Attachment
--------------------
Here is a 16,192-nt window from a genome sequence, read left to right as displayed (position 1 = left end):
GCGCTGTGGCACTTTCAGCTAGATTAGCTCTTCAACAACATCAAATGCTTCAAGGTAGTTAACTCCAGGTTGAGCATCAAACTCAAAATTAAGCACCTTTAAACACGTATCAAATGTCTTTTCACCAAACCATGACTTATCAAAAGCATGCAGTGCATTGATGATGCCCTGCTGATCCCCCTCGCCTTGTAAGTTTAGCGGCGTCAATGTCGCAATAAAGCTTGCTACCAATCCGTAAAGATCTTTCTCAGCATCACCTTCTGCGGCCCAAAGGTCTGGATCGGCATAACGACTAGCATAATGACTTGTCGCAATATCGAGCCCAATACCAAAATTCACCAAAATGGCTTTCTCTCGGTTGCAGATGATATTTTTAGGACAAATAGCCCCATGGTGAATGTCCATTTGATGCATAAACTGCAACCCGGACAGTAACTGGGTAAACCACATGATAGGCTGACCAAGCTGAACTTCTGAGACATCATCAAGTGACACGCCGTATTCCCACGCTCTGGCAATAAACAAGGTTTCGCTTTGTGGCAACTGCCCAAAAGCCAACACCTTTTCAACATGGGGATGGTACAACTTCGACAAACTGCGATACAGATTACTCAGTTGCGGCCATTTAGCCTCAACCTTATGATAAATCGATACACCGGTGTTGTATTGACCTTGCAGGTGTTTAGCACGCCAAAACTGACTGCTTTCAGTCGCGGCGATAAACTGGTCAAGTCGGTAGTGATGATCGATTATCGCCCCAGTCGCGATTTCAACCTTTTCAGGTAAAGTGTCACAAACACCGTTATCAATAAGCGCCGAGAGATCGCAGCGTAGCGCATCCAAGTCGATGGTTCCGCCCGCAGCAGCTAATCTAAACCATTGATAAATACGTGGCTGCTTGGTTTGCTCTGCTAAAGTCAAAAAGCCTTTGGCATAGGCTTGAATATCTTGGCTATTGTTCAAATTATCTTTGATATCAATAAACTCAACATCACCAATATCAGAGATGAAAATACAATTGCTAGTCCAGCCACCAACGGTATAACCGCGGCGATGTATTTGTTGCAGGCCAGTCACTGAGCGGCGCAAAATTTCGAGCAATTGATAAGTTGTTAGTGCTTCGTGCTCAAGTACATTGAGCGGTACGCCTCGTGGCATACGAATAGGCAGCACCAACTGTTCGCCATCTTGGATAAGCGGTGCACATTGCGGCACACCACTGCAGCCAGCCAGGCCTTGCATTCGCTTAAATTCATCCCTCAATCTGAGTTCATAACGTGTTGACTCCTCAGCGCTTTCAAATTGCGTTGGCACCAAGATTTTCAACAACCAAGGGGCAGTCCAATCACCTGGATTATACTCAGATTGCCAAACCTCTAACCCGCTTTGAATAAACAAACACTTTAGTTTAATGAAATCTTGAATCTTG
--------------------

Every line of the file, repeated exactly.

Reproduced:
Here is a 16,192-nt window from a genome sequence, read left to right as displayed (position 1 = left end):
GCGCTGTGGCACTTTCAGCTAGATTAGCTCTTCAACAACATCAAATGCTTCAAGGTAGTTAACTCCAGGTTGAGCATCAAACTCAAAATTAAGCACCTTTAAACACGTATCAAATGTCTTTTCACCAAACCATGACTTATCAAAAGCATGCAGTGCATTGATGATGCCCTGCTGATCCCCCTCGCCTTGTAAGTTTAGCGGCGTCAATGTCGCAATAAAGCTTGCTACCAATCCGTAAAGATCTTTCTCAGCATCACCTTCTGCGGCCCAAAGGTCTGGATCGGCATAACGACTAGCATAATGACTTGTCGCAATATCGAGCCCAATACCAAAATTCACCAAAATGGCTTTCTCTCGGTTGCAGATGATATTTTTAGGACAAATAGCCCCATGGTGAATGTCCATTTGATGCATAAACTGCAACCCGGACAGTAACTGGGTAAACCACATGATAGGCTGACCAAGCTGAACTTCTGAGACATCATCAAGTGACACGCCGTATTCCCACGCTCTGGCAATAAACAAGGTTTCGCTTTGTGGCAACTGCCCAAAAGCCAACACCTTTTCAACATGGGGATGGTACAACTTCGACAAACTGCGATACAGATTACTCAGTTGCGGCCATTTAGCCTCAACCTTATGATAAATCGATACACCGGTGTTGTATTGACCTTGCAGGTGTTTAGCACGCCAAAACTGACTGCTTTCAGTCGCGGCGATAAACTGGTCAAGTCGGTAGTGATGATCGATTATCGCCCCAGTCGCGATTTCAACCTTTTCAGGTAAAGTGTCACAAACACCGTTATCAATAAGCGCCGAGAGATCGCAGCGTAGCGCATCCAAGTCGATGGTTCCGCCCGCAGCAGCTAATCTAAACCATTGATAAATACGTGGCTGCTTGGTTTGCTCTGCTAAAGTCAAAAAGCCTTTGGCATAGGCTTGAATATCTTGGCTATTGTTCAAATTATCTTTGATATCAATAAACTCAACATCACCAATATCAGAGATGAAAATACAATTGCTAGTCCAGCCACCAACGGTATAACCGCGGCGATGTATTTGTTGCAGGCCAGTCACTGAGCGGCGCAAAATTTCGAGCAATTGATAAGTTGTTAGTGCTTCGTGCTCAAGTACATTGAGCGGTACGCCTCGTGGCATACGAATAGGCAGCACCAACTGTTCGCCATCTTGGATAAGCGGTGCACATTGCGGCACACCACTGCAGCCAGCCAGGCCTTGCATTCGCTTAAATTCATCCCTCAATCTGAGTTCATAACGTGTTGACTCCTCAGCGCTTTCAAATTGCGTTGGCACCAAGATTTTCAACAACCAAGGGGCAGTCCAATCACCTGGATTATACTCAGATTGCCAAACCTCTAACCCGCTTTGAATAAACAAACACTTTAGTTTAATGAAATCTTGAATCTTG